Salomon trail shoes famously cradle the wearer’s foot superbly, and these boots offer the same firm caress – the integrated upper features foam cushioning, which contributes to comfort levels, while a Gore-Tex inner supplies the waterproofing. Lastly, for what it’s worth, this is a seriously good-looking boot – which will encourage you to clean the grit and trail juice off them and keep them well maintained post adventure.

Best hiking boots: Vivobarefoot Tracker FG

(Image credit: Vivobarefoot)

Vivobarefoot Tracker FG

A lightweight low-rider, built for barefoot hikers who want to feel their way along trails

RRP: £155 | Weight : 329g | Compatibility: On the right feet (experienced hikers) these are capable of taking on technical trails up to low-alpine, but most walkers will enjoy these boots best on well-made paths in warmer months | Colours: Dark brown/Botanical green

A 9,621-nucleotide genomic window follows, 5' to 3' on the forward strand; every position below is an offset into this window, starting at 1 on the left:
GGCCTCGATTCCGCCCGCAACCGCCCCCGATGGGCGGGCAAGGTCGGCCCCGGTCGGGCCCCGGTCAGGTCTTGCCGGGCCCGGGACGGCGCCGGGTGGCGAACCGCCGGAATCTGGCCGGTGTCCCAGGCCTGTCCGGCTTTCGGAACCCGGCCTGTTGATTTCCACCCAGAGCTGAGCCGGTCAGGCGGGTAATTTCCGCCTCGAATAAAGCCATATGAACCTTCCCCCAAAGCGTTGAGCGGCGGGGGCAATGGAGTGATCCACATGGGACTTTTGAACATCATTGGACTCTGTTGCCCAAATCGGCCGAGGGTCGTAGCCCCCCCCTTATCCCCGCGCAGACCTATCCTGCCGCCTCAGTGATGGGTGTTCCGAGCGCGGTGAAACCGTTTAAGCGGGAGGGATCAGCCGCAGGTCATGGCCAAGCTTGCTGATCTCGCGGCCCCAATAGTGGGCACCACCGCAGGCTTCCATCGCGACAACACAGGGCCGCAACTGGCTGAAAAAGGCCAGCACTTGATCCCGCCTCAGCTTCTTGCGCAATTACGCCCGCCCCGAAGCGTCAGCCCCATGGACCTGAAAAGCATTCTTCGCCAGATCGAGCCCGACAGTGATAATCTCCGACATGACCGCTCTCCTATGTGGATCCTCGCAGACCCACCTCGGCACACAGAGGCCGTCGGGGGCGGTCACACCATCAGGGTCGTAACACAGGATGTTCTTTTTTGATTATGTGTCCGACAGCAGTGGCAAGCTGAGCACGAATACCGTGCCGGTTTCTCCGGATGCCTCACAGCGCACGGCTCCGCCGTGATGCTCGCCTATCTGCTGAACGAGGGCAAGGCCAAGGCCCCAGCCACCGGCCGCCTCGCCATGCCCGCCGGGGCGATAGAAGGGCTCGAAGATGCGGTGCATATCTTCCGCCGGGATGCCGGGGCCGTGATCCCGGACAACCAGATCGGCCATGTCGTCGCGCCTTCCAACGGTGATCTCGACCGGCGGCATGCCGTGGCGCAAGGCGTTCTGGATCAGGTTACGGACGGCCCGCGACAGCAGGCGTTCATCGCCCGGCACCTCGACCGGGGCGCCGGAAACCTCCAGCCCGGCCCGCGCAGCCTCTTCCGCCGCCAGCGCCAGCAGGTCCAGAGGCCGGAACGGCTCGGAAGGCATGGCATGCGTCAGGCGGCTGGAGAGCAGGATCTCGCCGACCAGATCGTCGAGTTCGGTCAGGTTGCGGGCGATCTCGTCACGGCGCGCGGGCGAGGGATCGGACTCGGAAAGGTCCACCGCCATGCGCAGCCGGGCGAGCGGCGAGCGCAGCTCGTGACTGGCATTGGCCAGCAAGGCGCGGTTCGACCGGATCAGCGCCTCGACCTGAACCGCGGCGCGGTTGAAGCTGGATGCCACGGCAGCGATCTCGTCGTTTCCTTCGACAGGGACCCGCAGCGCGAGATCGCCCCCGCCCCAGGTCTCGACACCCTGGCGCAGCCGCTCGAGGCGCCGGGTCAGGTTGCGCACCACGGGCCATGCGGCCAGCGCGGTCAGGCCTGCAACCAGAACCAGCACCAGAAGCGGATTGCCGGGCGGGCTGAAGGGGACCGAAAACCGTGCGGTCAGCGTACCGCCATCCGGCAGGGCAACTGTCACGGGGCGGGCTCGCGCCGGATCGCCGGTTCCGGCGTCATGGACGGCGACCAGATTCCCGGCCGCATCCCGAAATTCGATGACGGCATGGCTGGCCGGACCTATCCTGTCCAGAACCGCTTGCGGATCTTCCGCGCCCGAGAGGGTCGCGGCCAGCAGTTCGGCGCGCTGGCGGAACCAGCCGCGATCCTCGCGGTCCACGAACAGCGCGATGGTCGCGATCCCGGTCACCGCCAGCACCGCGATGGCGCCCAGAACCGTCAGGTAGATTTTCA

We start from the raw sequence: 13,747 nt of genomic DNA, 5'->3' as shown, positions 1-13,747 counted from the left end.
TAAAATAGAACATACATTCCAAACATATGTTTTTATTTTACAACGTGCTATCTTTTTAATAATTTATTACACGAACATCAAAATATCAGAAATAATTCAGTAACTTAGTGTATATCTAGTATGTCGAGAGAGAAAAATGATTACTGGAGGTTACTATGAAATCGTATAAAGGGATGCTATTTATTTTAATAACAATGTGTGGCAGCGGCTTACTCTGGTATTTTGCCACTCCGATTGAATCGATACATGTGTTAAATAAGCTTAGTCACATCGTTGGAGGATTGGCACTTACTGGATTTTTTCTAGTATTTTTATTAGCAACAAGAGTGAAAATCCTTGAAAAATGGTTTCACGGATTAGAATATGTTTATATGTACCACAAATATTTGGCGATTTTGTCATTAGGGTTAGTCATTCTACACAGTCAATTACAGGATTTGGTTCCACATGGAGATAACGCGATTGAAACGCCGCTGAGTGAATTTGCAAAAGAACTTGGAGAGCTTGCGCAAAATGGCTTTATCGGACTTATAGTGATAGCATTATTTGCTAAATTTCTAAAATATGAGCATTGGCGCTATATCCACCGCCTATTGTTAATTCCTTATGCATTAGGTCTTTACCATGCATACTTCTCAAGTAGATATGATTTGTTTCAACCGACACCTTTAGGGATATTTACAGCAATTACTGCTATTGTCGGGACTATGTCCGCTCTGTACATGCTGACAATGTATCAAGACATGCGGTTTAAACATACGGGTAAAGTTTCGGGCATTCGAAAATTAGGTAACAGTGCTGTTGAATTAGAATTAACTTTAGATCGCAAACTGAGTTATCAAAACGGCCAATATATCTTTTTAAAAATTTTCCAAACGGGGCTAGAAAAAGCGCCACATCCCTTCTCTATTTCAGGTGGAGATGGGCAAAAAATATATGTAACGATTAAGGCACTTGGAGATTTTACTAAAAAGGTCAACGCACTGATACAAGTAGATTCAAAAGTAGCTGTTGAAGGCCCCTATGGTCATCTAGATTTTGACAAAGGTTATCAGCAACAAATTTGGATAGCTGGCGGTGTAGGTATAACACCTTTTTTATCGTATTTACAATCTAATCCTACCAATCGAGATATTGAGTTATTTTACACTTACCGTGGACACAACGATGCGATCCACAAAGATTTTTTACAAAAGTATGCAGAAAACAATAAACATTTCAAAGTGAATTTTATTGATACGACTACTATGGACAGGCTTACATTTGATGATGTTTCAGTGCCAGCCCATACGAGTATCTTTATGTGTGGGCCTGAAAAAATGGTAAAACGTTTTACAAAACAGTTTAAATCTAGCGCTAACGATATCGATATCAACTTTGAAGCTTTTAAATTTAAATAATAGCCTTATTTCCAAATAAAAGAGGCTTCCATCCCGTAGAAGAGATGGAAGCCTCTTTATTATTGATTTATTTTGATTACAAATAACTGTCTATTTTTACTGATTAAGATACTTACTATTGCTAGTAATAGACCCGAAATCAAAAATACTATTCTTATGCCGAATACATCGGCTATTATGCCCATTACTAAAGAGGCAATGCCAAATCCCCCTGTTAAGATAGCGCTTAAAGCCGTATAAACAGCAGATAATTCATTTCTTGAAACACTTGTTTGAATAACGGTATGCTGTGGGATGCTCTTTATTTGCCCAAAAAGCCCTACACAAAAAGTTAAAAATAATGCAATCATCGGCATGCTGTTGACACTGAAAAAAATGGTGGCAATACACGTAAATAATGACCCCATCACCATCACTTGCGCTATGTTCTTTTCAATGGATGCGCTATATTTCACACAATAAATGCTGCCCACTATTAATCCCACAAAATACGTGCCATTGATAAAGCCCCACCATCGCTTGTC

Extremely light
Unrivalled connectivity to the trail
Slipper-like comfort
Flexible to the point of floppiness
Low protection level in harsh conditions
Price tag isn't as lightweight as the materials

These boots bring a barefoot approach to the trails, meaning that there is no drop between heel and the toe, the box is extra wide (allowing toes to spread and further heightening the tactile experience), and the stack height (distance between foot and the ground) is tiny, so you can really feel the trail you’re traversing.